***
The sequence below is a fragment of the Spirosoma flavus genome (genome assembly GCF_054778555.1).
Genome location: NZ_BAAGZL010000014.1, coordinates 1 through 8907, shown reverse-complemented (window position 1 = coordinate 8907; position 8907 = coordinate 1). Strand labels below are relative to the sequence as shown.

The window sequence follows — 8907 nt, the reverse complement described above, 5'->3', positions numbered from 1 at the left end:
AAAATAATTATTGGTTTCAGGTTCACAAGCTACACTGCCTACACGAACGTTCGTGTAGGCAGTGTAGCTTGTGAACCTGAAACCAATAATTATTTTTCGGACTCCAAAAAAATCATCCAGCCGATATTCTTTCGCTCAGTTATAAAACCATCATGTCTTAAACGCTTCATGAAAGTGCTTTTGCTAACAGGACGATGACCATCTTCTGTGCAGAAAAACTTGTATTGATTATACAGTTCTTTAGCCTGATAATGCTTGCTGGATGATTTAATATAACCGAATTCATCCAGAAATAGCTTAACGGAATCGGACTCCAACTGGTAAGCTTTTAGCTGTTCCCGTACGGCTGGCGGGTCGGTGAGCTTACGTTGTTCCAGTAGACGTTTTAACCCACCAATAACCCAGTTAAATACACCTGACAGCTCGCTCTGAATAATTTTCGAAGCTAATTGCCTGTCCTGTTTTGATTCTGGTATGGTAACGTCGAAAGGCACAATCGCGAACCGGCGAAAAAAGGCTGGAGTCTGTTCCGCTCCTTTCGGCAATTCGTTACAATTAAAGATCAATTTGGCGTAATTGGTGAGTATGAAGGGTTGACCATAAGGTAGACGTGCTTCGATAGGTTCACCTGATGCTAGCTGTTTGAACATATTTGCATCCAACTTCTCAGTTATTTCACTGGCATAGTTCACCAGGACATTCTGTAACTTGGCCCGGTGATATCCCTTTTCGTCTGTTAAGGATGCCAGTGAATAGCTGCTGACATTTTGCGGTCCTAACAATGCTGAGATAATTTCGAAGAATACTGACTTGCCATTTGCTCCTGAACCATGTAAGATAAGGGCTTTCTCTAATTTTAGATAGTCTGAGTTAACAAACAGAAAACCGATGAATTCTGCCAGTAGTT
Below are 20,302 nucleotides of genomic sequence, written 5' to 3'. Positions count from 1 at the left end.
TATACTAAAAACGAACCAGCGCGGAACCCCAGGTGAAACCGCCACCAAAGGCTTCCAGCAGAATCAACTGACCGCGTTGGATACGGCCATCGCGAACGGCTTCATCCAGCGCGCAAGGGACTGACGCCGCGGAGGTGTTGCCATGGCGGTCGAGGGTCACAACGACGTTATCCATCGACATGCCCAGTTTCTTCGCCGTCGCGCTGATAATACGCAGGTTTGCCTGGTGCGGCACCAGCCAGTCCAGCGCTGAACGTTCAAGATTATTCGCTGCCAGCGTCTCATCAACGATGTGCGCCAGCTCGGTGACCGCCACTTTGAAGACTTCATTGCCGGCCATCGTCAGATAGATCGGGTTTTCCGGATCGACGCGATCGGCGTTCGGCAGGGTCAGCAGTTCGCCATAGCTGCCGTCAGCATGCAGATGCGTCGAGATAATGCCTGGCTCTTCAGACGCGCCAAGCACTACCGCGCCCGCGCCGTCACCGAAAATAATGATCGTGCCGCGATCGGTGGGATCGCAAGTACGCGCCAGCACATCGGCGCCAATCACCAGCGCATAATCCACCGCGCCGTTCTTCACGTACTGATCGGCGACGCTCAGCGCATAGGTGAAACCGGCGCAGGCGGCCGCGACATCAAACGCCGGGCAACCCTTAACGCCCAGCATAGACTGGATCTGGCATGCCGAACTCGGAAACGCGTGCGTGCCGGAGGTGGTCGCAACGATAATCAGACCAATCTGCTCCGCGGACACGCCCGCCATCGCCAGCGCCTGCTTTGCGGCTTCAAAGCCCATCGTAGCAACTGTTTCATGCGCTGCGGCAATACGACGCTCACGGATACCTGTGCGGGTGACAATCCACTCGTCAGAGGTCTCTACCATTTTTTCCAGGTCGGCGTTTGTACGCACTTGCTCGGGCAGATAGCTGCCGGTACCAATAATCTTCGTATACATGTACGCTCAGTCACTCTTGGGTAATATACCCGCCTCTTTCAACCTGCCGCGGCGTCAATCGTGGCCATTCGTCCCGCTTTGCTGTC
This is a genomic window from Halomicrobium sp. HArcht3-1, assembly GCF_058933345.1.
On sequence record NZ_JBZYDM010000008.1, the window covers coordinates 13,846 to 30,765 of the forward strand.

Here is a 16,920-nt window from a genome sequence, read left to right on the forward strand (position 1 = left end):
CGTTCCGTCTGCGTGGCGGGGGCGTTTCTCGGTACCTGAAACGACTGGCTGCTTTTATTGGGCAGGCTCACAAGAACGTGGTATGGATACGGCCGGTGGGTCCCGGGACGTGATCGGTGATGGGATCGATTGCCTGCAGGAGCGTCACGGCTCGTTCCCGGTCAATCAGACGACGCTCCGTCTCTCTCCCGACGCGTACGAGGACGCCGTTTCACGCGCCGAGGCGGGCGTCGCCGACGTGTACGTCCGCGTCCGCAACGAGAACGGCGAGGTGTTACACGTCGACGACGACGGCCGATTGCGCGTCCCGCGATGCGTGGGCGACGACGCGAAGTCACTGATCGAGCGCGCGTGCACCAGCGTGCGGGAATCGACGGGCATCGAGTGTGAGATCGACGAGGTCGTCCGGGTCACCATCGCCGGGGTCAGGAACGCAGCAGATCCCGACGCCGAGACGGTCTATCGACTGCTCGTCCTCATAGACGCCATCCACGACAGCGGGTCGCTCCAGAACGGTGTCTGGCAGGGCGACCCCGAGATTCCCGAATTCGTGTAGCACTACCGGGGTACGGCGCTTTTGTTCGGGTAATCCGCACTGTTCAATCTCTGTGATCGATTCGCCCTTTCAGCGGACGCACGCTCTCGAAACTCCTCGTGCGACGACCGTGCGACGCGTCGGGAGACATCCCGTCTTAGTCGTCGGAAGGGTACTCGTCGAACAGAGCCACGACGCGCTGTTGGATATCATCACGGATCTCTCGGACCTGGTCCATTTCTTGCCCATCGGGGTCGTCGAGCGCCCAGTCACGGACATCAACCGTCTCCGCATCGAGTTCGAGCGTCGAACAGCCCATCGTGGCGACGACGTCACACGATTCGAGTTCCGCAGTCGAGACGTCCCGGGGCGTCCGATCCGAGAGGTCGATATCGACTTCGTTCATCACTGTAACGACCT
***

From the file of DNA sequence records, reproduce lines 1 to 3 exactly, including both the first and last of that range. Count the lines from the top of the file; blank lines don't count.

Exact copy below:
The sequence below is a fragment of the Spirosoma flavus genome (genome assembly GCF_054778555.1).
Genome location: NZ_BAAGZL010000014.1, coordinates 1 through 8907, shown reverse-complemented (window position 1 = coordinate 8907; position 8907 = coordinate 1). Strand labels below are relative to the sequence as shown.

The window sequence follows — 8907 nt, the reverse complement described above, 5'->3', positions numbered from 1 at the left end: